Thyroid disorders are increasingly common. Yet, about half of sufferers remain undiagnosed due to improper testing and because initial signs and symptoms are vague, ambiguous, and often seen in various disorders. The underlying factor in very common disorders such as infertility, hair loss, irregular menses, constipation, fatigue, weight gain, elevated cholesterol, anemia, or depression may be a malfunctioning thyroid.
The most common thyroid problems involve abnormal production of thyroid hormones. Too much thyroid hormone results in a condition known as hyperthyroidism. Insufficient hormone production leads to hypothyroidism.
All types of hyperthyroidism are due to an overproduction of thyroid hormones, but the condition can occur in several ways:
- Grave’s Disease – The production of too much thyroid hormone.
- Toxic Adenomas – Nodules develop in the thyroid gland and begin to secrete thyroid hormones, upsetting the body’s chemical balance; some goiters may contain several of these nodules.
- Subacute Thyroiditis – Inflammation of the thyroid that causes the gland to “leak” excess hormones, resulting in temporary hyperthyroidism that generally lasts a few weeks but may persist for months.
- Pituitary gland malfunctions or cancerous growths in the thyroid gland – Although rare, hyperthyroidism can also develop from these causes.
Hypothyroidism, by contrast, stems from an underproduction of thyroid hormones. Since your body’s energy production requires certain amounts of thyroid hormones, a drop in hormone production leads to lower energy levels. Causes of hypothyroidism include:
- Hashimoto’s Thyroiditis – In this autoimmune disorder, the body attacks thyroid tissue. The tissue eventually dies and stops producing hormones.
- Removal of the thyroid gland – The thyroid may be surgically removed or chemically destroyed.
- Exposure to excessive amounts of iodide – Some cold and sinus medicines, the heart medicine amiodarone and X-ray dyes may occasionally cause hypothyroidism in certain patients, especially if you’ve had thyroid problems in the past.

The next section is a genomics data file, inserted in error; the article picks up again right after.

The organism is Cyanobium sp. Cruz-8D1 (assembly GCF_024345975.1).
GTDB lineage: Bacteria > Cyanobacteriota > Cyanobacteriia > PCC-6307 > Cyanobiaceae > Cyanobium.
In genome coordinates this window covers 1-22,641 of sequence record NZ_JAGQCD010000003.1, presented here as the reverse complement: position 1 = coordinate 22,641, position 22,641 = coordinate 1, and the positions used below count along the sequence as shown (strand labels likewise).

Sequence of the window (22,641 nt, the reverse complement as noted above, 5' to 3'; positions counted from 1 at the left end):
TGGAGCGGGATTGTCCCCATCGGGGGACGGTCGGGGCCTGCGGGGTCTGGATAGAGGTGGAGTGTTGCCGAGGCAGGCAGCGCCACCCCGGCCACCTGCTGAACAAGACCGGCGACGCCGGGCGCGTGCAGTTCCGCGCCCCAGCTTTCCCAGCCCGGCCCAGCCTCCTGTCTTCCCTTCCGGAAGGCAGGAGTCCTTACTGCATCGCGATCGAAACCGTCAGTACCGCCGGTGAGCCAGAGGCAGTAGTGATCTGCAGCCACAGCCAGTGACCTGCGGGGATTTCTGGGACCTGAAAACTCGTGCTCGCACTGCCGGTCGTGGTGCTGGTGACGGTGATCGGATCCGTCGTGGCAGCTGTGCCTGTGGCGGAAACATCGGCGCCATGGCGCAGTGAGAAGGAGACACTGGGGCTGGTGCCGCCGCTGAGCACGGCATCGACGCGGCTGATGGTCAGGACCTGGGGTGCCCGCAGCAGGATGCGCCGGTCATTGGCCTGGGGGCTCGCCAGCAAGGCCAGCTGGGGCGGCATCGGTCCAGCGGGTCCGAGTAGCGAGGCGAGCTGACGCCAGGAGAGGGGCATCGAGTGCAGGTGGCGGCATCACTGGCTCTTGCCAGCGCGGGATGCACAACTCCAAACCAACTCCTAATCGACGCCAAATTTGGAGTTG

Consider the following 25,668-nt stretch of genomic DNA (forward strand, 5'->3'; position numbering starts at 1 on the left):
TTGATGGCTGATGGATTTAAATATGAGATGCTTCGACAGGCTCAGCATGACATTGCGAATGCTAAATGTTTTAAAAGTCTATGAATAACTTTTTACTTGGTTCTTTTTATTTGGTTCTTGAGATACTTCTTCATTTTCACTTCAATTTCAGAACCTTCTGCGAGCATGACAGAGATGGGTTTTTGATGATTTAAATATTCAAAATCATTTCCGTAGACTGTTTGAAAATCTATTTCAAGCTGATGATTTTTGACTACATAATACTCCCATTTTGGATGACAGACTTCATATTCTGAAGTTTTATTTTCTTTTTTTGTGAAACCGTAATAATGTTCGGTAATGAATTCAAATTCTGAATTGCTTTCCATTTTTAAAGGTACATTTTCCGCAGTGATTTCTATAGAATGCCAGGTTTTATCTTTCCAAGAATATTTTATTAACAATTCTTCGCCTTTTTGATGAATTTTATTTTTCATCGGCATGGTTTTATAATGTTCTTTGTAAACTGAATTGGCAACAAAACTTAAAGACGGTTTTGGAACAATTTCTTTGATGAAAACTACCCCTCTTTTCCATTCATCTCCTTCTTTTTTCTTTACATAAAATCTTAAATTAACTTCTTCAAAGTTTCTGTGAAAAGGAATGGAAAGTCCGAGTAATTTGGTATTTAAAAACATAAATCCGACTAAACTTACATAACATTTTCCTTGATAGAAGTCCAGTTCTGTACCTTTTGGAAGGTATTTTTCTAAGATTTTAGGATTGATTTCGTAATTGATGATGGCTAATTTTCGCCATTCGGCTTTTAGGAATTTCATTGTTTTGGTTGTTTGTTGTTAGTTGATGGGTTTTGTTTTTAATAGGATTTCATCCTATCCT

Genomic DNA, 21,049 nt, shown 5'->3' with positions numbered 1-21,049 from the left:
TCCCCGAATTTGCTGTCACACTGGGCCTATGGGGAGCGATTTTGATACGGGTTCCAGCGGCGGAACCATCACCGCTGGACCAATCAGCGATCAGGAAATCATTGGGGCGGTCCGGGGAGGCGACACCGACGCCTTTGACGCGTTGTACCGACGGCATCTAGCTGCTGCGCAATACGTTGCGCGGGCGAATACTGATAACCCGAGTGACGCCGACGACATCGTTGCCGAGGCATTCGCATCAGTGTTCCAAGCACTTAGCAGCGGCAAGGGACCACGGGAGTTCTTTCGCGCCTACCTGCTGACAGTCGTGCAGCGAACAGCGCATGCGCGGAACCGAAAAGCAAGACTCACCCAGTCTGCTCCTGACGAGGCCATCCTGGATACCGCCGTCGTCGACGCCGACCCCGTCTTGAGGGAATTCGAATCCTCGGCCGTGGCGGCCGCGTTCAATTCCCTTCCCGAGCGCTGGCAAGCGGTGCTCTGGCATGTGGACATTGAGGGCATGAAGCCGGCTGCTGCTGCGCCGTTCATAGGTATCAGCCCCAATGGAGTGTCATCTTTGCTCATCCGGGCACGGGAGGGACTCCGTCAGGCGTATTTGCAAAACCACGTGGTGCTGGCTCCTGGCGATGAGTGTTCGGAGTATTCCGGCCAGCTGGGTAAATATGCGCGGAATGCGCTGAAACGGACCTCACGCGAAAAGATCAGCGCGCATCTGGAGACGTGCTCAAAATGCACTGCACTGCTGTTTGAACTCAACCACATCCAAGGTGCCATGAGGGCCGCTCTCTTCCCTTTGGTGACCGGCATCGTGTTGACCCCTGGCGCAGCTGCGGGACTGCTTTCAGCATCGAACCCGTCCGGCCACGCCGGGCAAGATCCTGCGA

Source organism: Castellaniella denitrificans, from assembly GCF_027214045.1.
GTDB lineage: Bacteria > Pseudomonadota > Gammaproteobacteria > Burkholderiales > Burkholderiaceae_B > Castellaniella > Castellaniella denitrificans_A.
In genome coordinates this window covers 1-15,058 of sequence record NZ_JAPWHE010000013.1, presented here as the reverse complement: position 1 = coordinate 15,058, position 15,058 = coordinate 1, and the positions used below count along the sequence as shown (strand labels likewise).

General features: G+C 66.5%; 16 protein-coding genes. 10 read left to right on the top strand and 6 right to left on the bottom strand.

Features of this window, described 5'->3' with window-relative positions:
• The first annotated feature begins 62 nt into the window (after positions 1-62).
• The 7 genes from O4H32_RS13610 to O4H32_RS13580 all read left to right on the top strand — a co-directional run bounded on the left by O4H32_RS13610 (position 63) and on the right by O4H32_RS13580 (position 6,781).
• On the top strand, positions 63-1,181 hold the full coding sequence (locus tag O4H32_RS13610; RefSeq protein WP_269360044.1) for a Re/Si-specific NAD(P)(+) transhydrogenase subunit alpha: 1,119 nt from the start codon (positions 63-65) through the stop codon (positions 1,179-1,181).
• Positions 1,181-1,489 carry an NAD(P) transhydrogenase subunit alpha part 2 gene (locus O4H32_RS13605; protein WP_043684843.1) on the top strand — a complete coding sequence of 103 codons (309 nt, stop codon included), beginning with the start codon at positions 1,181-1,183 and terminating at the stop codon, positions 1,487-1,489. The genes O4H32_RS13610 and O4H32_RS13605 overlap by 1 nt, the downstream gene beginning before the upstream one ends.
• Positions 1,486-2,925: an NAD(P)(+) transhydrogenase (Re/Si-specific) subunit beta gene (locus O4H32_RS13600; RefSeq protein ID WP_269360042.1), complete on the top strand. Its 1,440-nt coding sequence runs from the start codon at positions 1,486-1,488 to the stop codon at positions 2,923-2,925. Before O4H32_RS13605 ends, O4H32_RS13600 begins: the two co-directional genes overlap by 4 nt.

Testing And Treatment Of Thyroid Disorders
Most physicians, including endocrinologists, rely on standard thyroid tests (generally TSH) to determine their patients’ “proper” dose of thyroid replacement. The evaluation of a patient’s signs and symptoms to determine the proper dose has been reduced to the point of being unimportant to most physicians.
Reliable studies like the one published in The British Medical Journal – “Are biochemical tests of thyroid function of any value in monitoring patients receiving thyroxine replacement?” have demonstrated that relying on standard thyroid tests to determine optimal doses of thyroid replacement is inaccurate. This will result in inadequate replacement for the majority of patients, such as exclusive uses of T4 preparations.
The authors of the above mentioned study measured thyroid stimulating hormone (TSH), free T4, free T3, total T4 and total T3, used a battery of clinical parameters and an exam by clinicians experienced in thyroid disease. They demonstrated that:
- TSH is a poor measure for estimating the metabolic severity of primary thyroid failure and/or a proper thyroid dose;
- these standard measurements are of little, if any, value in monitoring patients receiving thyroxine replacement;
- the poor diagnostic sensitivity and high false positive rates associated with such measurements render them virtually useless in clinical practice; and
- further adjustments to the dose should be made according to the patient’s clinical response.
Many physicians and endocrinologists, feel that a suppressed TSH is an indication that the dose of thyroid should be reduced (except with thyroid cancer). While a suppressed TSH may be an indication the patient is hyperthyroid, this study found that was the case only 20% of the time.
In other words, doctors who make the assumption that a suppressed TSH means over-replacement and decrease the dose based on the suppressed TSH, will be wrong 80% of the time! This shocking reality happens because 80% of the time, a suppressed TSH was shown not to be an indication that the patient was hyperthyroid or receiving too much thyroid replacement.
Unfortunately, some doctors lack of ability or confidence to clinically evaluate a patient’s thyroid status and lack understanding of the limitations of standard thyroid function tests, which has resulted in the majority of hypothyroid patients receiving inadequate doses of thyroid replacement.